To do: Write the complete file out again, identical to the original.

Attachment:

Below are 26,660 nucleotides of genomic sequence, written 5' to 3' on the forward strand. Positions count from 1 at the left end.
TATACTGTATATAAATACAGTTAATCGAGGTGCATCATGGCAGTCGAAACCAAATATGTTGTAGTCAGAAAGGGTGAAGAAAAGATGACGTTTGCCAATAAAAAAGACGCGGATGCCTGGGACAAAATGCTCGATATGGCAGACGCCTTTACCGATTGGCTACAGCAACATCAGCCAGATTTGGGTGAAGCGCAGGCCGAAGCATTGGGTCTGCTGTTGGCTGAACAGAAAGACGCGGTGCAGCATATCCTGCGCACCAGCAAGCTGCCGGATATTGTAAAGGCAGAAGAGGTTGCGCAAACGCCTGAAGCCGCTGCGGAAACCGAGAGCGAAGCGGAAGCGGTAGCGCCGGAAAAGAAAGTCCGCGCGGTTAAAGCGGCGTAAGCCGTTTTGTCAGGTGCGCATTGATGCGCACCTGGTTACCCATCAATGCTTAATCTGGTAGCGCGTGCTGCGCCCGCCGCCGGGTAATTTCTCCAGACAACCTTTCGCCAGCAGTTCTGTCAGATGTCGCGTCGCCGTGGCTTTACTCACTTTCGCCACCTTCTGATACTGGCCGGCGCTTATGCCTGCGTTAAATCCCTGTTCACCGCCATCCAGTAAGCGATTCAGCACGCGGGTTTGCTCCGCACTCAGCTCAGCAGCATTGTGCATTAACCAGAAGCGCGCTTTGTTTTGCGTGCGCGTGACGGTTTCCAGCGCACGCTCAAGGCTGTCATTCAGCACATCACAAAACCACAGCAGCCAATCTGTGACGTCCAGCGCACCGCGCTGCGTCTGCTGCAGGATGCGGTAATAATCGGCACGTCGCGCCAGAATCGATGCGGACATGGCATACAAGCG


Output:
Below are 26,660 nucleotides of genomic sequence, written 5' to 3' on the forward strand. Positions count from 1 at the left end.
TATACTGTATATAAATACAGTTAATCGAGGTGCATCATGGCAGTCGAAACCAAATATGTTGTAGTCAGAAAGGGTGAAGAAAAGATGACGTTTGCCAATAAAAAAGACGCGGATGCCTGGGACAAAATGCTCGATATGGCAGACGCCTTTACCGATTGGCTACAGCAACATCAGCCAGATTTGGGTGAAGCGCAGGCCGAAGCATTGGGTCTGCTGTTGGCTGAACAGAAAGACGCGGTGCAGCATATCCTGCGCACCAGCAAGCTGCCGGATATTGTAAAGGCAGAAGAGGTTGCGCAAACGCCTGAAGCCGCTGCGGAAACCGAGAGCGAAGCGGAAGCGGTAGCGCCGGAAAAGAAAGTCCGCGCGGTTAAAGCGGCGTAAGCCGTTTTGTCAGGTGCGCATTGATGCGCACCTGGTTACCCATCAATGCTTAATCTGGTAGCGCGTGCTGCGCCCGCCGCCGGGTAATTTCTCCAGACAACCTTTCGCCAGCAGTTCTGTCAGATGTCGCGTCGCCGTGGCTTTACTCACTTTCGCCACCTTCTGATACTGGCCGGCGCTTATGCCTGCGTTAAATCCCTGTTCACCGCCATCCAGTAAGCGATTCAGCACGCGGGTTTGCTCCGCACTCAGCTCAGCAGCATTGTGCATTAACCAGAAGCGCGCTTTGTTTTGCGTGCGCGTGACGGTTTCCAGCGCACGCTCAAGGCTGTCATTCAGCACATCACAAAACCACAGCAGCCAATCTGTGACGTCCAGCGCACCGCGCTGCGTCTGCTGCAGGATGCGGTAATAATCGGCACGTCGCGCCAGAATCGATGCGGACATGGCATACAAGCG